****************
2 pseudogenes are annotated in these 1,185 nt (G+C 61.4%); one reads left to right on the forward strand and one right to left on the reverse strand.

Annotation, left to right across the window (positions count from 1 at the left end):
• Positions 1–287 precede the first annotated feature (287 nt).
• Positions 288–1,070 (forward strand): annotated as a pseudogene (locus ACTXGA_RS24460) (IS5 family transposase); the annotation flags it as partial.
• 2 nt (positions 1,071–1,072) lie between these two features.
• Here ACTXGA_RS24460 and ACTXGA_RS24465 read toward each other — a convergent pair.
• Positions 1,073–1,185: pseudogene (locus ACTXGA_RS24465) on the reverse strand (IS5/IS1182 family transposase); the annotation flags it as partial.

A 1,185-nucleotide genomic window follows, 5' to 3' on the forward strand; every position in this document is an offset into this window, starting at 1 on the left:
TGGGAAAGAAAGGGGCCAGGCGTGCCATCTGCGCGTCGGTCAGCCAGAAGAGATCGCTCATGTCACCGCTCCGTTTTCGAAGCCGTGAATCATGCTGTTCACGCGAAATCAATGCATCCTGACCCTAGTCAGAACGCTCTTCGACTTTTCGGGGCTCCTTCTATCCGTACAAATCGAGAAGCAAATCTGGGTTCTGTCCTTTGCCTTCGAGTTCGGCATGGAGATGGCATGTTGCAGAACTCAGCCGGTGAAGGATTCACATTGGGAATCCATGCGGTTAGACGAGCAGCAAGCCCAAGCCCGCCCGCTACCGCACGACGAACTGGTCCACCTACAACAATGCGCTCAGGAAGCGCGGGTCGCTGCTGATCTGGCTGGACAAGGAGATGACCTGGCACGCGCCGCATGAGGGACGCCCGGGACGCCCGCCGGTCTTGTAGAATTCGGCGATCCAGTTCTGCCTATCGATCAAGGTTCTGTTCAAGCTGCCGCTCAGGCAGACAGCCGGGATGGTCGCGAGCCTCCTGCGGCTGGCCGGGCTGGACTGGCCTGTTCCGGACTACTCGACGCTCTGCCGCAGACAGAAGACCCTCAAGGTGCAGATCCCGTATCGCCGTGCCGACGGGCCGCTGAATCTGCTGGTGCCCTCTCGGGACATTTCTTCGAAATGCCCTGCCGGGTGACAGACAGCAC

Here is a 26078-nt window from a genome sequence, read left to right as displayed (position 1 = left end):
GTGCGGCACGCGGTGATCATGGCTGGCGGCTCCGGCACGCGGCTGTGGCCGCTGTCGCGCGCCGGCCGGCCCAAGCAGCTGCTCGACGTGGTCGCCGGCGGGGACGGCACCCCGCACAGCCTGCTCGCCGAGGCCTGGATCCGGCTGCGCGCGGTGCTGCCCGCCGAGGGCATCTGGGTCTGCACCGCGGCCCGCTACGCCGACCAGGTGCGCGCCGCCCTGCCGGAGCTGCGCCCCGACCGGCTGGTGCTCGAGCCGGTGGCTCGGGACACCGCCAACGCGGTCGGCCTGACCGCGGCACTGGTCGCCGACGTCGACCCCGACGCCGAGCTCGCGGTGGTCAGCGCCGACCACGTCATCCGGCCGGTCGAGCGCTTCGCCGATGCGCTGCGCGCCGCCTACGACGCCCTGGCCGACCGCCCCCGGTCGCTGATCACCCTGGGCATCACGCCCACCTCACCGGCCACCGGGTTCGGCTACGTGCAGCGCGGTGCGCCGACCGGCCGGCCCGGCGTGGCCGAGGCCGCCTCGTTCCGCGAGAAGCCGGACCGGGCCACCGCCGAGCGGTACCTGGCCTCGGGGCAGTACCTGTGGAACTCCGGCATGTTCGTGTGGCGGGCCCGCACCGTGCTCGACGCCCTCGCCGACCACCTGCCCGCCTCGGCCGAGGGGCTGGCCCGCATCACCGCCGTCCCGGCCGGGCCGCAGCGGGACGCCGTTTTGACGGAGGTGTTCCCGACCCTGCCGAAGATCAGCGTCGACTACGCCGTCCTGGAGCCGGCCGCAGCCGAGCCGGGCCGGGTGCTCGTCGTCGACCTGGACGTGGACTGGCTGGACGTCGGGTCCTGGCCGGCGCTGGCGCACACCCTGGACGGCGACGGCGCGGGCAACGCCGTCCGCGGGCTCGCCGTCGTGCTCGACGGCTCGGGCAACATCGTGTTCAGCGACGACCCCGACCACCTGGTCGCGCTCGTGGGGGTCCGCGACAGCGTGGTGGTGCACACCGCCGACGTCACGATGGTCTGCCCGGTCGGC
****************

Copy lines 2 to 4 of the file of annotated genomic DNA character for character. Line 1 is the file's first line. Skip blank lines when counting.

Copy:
Annotation, left to right across the window (positions count from 1 at the left end):
• Positions 1–287 precede the first annotated feature (287 nt).
• Positions 288–1,070 (forward strand): annotated as a pseudogene (locus ACTXGA_RS24460) (IS5 family transposase); the annotation flags it as partial.